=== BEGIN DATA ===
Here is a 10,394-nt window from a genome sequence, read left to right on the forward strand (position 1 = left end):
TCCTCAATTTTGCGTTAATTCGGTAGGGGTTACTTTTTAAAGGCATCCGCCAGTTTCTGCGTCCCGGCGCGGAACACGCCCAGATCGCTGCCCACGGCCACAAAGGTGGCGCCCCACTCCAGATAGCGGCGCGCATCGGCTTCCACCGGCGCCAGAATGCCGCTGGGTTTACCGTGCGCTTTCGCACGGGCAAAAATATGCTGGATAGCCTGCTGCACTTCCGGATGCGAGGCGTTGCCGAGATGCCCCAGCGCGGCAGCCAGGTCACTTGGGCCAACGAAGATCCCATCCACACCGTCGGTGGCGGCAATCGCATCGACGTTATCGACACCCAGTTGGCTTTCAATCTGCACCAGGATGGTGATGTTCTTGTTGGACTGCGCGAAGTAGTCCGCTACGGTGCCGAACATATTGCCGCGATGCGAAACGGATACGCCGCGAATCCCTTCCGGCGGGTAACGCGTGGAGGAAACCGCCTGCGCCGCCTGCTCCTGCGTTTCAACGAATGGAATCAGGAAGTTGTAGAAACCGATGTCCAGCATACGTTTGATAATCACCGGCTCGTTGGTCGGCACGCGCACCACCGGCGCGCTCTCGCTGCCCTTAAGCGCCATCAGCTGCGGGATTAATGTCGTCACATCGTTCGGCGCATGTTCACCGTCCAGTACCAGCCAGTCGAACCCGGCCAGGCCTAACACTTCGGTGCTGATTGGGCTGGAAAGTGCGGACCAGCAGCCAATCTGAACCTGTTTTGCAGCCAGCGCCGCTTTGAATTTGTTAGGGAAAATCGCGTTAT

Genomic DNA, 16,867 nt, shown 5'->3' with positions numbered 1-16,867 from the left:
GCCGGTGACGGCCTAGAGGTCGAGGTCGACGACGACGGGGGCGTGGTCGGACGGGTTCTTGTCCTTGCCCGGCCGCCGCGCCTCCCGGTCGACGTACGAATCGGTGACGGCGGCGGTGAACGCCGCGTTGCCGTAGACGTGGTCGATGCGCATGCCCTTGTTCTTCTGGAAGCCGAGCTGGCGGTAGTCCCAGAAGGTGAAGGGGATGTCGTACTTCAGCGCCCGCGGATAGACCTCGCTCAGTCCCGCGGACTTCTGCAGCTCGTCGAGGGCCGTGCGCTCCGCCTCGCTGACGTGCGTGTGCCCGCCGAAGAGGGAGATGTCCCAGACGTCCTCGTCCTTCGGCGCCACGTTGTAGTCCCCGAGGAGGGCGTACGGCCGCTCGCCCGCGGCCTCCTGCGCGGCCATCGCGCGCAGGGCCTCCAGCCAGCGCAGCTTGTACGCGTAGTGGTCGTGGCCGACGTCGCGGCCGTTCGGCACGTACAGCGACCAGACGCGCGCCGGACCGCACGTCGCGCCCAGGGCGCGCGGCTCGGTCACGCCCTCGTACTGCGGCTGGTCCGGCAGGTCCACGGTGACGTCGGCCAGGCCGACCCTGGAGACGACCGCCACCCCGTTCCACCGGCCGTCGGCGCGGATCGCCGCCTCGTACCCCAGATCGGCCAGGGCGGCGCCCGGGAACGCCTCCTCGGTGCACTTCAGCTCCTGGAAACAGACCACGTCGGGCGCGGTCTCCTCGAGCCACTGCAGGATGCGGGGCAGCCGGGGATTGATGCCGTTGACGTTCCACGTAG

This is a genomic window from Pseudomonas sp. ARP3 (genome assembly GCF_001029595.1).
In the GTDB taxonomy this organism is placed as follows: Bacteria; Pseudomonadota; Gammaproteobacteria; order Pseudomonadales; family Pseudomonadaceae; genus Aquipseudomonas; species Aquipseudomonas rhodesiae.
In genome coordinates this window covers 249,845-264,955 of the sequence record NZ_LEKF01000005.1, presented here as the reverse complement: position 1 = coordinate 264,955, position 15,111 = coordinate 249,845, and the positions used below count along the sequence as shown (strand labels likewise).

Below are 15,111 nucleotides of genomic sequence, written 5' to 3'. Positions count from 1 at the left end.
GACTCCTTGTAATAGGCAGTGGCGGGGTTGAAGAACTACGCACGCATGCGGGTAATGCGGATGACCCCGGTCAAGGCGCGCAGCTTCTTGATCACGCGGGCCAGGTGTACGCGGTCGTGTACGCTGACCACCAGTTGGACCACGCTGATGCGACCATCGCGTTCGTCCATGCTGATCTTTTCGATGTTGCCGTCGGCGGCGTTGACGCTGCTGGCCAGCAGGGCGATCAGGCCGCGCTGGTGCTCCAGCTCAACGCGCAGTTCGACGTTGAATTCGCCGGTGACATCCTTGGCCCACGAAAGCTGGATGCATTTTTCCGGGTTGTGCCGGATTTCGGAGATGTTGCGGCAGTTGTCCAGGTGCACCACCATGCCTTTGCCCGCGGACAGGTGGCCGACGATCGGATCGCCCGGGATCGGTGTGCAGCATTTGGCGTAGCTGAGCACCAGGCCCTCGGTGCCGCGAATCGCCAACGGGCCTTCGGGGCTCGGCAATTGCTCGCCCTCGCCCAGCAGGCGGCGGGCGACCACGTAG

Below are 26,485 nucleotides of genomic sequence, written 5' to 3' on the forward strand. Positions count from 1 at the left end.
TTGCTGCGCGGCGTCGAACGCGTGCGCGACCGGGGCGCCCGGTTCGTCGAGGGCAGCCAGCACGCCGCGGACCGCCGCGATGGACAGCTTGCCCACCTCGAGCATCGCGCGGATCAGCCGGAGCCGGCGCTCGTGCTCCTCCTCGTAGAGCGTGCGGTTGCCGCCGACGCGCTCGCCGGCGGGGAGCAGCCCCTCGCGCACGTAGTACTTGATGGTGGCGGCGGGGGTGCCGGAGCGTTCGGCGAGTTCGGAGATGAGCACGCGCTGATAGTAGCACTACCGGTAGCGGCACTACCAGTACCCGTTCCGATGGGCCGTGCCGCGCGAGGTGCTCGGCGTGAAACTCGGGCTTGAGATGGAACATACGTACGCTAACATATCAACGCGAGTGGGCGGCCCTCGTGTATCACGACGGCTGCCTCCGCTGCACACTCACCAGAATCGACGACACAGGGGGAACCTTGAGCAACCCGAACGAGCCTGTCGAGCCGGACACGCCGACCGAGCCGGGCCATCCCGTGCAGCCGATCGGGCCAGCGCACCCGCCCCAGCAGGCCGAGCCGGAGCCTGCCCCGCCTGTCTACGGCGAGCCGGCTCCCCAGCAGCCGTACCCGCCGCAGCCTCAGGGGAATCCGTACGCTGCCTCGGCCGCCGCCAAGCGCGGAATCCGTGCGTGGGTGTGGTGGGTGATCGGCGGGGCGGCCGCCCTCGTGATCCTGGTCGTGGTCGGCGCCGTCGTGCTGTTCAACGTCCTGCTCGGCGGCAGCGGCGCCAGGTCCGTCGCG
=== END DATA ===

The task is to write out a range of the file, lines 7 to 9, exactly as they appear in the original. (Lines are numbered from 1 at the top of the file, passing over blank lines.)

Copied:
In genome coordinates this window covers 249,845-264,955 of the sequence record NZ_LEKF01000005.1, presented here as the reverse complement: position 1 = coordinate 264,955, position 15,111 = coordinate 249,845, and the positions used below count along the sequence as shown (strand labels likewise).

Below are 15,111 nucleotides of genomic sequence, written 5' to 3'. Positions count from 1 at the left end.
GACTCCTTGTAATAGGCAGTGGCGGGGTTGAAGAACTACGCACGCATGCGGGTAATGCGGATGACCCCGGTCAAGGCGCGCAGCTTCTTGATCACGCGGGCCAGGTGTACGCGGTCGTGTACGCTGACCACCAGTTGGACCACGCTGATGCGACCATCGCGTTCGTCCATGCTGATCTTTTCGATGTTGCCGTCGGCGGCGTTGACGCTGCTGGCCAGCAGGGCGATCAGGCCGCGCTGGTGCTCCAGCTCAACGCGCAGTTCGACGTTGAATTCGCCGGTGACATCCTTGGCCCACGAAAGCTGGATGCATTTTTCCGGGTTGTGCCGGATTTCGGAGATGTTGCGGCAGTTGTCCAGGTGCACCACCATGCCTTTGCCCGCGGACAGGTGGCCGACGATCGGATCGCCCGGGATCGGTGTGCAGCATTTGGCGTAGCTGAGCACCAGGCCCTCGGTGCCGCGAATCGCCAACGGGCCTTCGGGGCTCGGCAATTGCTCGCCCTCGCCCAGCAGGCGGCGGGCGACCACGTAG